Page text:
As part of the move to make the continent less dependent on external financing, Kagame was last year asked to spearhead the African Union reforms. The President said that the intention by African leaders to change status quo was a huge step. “The fact that the leaders of Africa have found it necessary to do things different is a very big step,” he said. Going forward, he said the move by the continent will reduce the impact of external factors on the continent’s socio- economic progress.
Reactions from Member Countries
In Tanzania members of the business community have voiced different concerns over the possibility of Tanzania losing eligibility to AGOA.
However Tanzania Private Sector Foundation’s (TPSF) executive director Godfrey Simbeye said the decision had little effect on the country’s economy since there are few industries that are taking advantage of the market. According to him, Tanzania, Rwanda and Uganda in 2016 only exported approximately Sh100 billion worth of textiles free of charge to the US market, up from Sh73 billion a year before.
The U.S. on the other hand exported to EAC goods worth Sh618 billion in 2016 and Sh565.4 billion during the previous year.
Simbeye added that removal of Tanzania from AGOA could be a blessing in disguise as the country has embarked in its own industrialization drive.
In direct contradiction, Exim Bank Investment banking manager George Assenga said the decision by the U.S. might cost the country in two areas, namely: insecure market for the country’s end products and dwindling in export earnings.
Kenya unlike neighbouring states has withdrawn the proposed ban. Kenya’s Trade and Industrialization Principal Secretary Dr Chris Kiptoo said the country had decided to comply with the African Growth and Opportunity Act (AGOA) conditions, “When we saw the petition filed in March, we knew that the lobby group had strong arguments,” he said.
This is contrary to statements made in May this year by Betty Maina, principal secretary in the Kenyan ministry of labor and EAC affairs, at the East African Manufacturing and Business Summit held in Rwanda. Maina said: “That’s the aspiration of all regional heads of state and that’s something that has been upheld. Over the last few years, all the countries have been building up their textile industry with a view to ensuring that it can supply decent and competitively priced new cloths that will replace demand for used cloths.” Maina added that, “Kenya seeks to expand availability of new clothing made in the country to other east African countries and it is committed to ensuring that consumers “have an affordable choice of locally made textiles so that overtime, we can completely eliminate used clothing.”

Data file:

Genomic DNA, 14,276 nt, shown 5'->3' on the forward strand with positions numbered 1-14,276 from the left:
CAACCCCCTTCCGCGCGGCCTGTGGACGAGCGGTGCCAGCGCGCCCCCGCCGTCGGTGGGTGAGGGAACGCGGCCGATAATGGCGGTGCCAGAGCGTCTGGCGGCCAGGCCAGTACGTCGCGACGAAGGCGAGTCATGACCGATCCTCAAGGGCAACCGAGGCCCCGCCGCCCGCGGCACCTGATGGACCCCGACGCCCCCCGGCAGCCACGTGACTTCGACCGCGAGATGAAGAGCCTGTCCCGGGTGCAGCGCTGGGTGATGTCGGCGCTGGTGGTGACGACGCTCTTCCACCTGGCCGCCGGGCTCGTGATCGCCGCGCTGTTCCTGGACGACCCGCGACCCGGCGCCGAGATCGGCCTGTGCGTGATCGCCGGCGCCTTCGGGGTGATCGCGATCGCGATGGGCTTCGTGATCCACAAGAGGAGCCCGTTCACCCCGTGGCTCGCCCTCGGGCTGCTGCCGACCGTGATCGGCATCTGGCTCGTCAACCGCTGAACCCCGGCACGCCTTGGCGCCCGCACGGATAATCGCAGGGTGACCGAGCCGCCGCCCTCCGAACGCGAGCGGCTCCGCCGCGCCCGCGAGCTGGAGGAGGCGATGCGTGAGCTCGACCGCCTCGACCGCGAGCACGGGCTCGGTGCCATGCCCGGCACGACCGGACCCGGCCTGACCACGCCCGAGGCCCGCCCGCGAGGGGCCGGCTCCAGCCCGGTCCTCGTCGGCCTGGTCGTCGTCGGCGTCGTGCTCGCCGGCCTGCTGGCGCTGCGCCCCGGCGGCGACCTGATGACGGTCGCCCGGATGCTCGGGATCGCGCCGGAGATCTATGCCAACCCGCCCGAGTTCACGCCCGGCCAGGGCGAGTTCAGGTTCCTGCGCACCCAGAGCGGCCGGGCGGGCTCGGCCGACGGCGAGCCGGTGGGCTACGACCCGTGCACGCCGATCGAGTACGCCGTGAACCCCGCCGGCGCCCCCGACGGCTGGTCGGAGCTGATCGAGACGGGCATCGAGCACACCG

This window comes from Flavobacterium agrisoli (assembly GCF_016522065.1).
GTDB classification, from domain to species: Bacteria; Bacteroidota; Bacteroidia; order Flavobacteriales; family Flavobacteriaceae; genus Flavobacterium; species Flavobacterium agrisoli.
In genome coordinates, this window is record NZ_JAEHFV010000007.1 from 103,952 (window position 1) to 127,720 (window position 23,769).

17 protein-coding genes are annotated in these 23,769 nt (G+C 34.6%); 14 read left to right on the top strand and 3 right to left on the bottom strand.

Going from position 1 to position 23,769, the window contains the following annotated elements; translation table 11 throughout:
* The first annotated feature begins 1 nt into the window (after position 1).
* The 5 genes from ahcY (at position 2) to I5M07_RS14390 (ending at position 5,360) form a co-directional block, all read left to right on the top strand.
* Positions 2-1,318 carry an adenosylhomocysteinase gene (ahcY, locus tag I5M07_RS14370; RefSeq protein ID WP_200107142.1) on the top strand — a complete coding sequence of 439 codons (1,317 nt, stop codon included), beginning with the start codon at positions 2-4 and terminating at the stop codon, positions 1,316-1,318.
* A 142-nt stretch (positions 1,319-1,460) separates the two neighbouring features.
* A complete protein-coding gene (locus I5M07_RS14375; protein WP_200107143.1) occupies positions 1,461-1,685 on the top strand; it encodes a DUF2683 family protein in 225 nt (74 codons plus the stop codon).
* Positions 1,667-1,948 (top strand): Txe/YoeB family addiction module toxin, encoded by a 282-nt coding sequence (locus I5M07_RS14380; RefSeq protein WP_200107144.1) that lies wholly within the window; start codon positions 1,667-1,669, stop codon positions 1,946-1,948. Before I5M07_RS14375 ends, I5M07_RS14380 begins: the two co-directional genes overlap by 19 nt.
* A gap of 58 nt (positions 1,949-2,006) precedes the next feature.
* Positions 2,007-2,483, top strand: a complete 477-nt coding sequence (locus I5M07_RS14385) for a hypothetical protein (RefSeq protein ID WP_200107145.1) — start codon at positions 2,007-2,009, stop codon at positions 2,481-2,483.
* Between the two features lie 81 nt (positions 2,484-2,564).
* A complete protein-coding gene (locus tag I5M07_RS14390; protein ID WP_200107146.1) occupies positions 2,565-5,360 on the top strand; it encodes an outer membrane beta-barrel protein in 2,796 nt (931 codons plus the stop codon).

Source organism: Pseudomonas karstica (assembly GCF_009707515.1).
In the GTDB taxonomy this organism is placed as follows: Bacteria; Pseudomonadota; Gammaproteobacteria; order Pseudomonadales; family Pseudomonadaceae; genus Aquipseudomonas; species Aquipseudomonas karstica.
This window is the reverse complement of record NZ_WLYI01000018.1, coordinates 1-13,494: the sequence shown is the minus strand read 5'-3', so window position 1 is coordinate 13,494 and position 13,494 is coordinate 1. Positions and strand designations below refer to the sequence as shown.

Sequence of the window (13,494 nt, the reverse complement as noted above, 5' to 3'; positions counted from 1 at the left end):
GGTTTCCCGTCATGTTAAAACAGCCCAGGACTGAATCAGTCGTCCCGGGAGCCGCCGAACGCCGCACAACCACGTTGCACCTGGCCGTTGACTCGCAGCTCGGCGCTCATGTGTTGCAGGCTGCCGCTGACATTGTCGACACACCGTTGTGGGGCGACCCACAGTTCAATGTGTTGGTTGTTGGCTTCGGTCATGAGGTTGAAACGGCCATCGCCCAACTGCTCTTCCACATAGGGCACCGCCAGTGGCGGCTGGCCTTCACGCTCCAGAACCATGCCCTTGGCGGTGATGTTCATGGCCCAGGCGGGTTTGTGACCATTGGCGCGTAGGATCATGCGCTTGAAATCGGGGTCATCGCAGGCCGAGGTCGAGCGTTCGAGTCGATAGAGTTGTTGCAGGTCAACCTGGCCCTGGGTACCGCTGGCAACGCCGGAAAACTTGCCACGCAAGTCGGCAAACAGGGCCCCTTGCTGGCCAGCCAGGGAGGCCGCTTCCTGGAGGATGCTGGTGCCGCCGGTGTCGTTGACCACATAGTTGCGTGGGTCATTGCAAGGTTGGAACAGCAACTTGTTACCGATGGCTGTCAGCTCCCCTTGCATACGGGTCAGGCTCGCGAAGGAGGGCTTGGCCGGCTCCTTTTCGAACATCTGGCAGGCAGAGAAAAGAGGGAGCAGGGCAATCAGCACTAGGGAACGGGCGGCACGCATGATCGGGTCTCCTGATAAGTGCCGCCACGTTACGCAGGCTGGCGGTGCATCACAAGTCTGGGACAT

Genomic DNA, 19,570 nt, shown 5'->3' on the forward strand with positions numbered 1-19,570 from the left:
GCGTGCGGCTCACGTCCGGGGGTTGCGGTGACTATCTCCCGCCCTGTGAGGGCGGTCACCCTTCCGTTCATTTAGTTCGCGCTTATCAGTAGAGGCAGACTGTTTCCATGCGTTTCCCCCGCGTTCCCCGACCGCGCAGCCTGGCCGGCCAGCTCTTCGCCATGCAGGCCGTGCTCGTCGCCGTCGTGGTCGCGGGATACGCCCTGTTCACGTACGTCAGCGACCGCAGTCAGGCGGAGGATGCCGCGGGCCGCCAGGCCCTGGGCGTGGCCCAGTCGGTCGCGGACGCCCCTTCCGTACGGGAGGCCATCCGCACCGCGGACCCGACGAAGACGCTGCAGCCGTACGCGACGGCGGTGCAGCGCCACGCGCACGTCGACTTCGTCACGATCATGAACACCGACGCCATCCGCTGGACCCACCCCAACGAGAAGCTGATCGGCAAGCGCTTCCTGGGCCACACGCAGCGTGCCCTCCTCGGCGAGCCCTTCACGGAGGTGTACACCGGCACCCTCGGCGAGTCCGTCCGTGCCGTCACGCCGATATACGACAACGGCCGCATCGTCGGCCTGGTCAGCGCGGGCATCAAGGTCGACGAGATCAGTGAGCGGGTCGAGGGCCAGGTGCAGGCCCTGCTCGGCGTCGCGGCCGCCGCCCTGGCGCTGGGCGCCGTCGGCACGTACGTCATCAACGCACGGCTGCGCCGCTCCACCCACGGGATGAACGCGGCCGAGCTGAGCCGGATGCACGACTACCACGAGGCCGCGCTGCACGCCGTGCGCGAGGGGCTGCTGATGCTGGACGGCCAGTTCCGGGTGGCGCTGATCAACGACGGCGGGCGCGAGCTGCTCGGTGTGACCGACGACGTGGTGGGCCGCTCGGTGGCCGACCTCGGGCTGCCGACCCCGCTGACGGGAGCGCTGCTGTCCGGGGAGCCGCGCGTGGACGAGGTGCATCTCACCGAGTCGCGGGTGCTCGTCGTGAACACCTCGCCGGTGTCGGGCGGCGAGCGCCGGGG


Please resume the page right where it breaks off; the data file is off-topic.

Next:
Kenya has therefore been excused from the review due to its recent actions including reversing tariff increases, that took effect on July 1, 2017, and committing not to ban imports of used clothing through policy measures that are more trade-restrictive than necessary to protect human health. USTR will however continue to monitor Kenya’s actions to follow through on its commitments.
About The African Growth and Opportunity Act (AGOA)
The African Growth and Opportunity Act (AGOA) was signed into law on May 18, 2000 as Title 1 of The Trade and Development Act of 2000. The Act offers tangible incentives for African countries to continue their efforts to open their economies and build free markets.
AGOA provides trade preferences for quota and duty-free entry into the United States for certain goods, expanding the benefits under the Generalized System of Preferences (GSP) program. Notably, AGOA has helped expanded market access for textile and apparel goods into the United States for eligible countries, though many other goods are also included such as such as cut flowers, horticultural products, automotive components and steel.
Some allege that AGOA is in contradiction with the rules of WTO; the intergovernmental organization that regulates international trade and it is seen as a one-sided agreement as there was little African involvement in its preparation. AGOA has also been criticized for being “dominated by oil and raw materials” After the enactment of AGOA, “exports have increased by more than 500 per cent from around $8.2 billion then to $54 billion in 2011, although about 90 per cent of these are natural resources, mainly oil.”